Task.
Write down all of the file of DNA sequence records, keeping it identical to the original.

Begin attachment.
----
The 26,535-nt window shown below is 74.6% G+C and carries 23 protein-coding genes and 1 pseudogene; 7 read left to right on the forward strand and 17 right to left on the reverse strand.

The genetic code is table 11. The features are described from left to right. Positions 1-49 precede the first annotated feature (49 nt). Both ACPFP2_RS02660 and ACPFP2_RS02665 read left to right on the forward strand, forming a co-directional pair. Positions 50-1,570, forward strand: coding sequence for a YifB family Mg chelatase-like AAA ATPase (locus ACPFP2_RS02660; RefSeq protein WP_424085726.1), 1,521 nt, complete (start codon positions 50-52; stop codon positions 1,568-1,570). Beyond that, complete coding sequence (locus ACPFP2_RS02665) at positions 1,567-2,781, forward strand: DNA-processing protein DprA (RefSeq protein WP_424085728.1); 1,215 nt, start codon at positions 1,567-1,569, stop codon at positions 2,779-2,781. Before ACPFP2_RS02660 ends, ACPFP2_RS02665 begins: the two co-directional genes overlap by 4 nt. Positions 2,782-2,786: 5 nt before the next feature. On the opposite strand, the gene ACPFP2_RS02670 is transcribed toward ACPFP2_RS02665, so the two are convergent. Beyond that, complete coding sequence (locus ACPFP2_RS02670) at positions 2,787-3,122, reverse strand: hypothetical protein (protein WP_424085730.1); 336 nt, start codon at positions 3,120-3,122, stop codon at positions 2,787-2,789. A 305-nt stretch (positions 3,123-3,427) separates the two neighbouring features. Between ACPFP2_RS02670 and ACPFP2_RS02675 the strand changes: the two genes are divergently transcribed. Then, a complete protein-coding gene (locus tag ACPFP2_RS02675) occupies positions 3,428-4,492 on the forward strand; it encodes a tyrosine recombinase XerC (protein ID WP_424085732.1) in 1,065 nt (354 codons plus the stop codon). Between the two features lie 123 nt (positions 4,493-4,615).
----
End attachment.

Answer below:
The 26,535-nt window shown below is 74.6% G+C and carries 23 protein-coding genes and 1 pseudogene; 7 read left to right on the forward strand and 17 right to left on the reverse strand.

The genetic code is table 11. The features are described from left to right. Positions 1-49 precede the first annotated feature (49 nt). Both ACPFP2_RS02660 and ACPFP2_RS02665 read left to right on the forward strand, forming a co-directional pair. Positions 50-1,570, forward strand: coding sequence for a YifB family Mg chelatase-like AAA ATPase (locus ACPFP2_RS02660; RefSeq protein WP_424085726.1), 1,521 nt, complete (start codon positions 50-52; stop codon positions 1,568-1,570). Beyond that, complete coding sequence (locus ACPFP2_RS02665) at positions 1,567-2,781, forward strand: DNA-processing protein DprA (RefSeq protein WP_424085728.1); 1,215 nt, start codon at positions 1,567-1,569, stop codon at positions 2,779-2,781. Before ACPFP2_RS02660 ends, ACPFP2_RS02665 begins: the two co-directional genes overlap by 4 nt. Positions 2,782-2,786: 5 nt before the next feature. On the opposite strand, the gene ACPFP2_RS02670 is transcribed toward ACPFP2_RS02665, so the two are convergent. Beyond that, complete coding sequence (locus ACPFP2_RS02670) at positions 2,787-3,122, reverse strand: hypothetical protein (protein WP_424085730.1); 336 nt, start codon at positions 3,120-3,122, stop codon at positions 2,787-2,789. A 305-nt stretch (positions 3,123-3,427) separates the two neighbouring features. Between ACPFP2_RS02670 and ACPFP2_RS02675 the strand changes: the two genes are divergently transcribed. Then, a complete protein-coding gene (locus tag ACPFP2_RS02675) occupies positions 3,428-4,492 on the forward strand; it encodes a tyrosine recombinase XerC (protein ID WP_424085732.1) in 1,065 nt (354 codons plus the stop codon). Between the two features lie 123 nt (positions 4,493-4,615).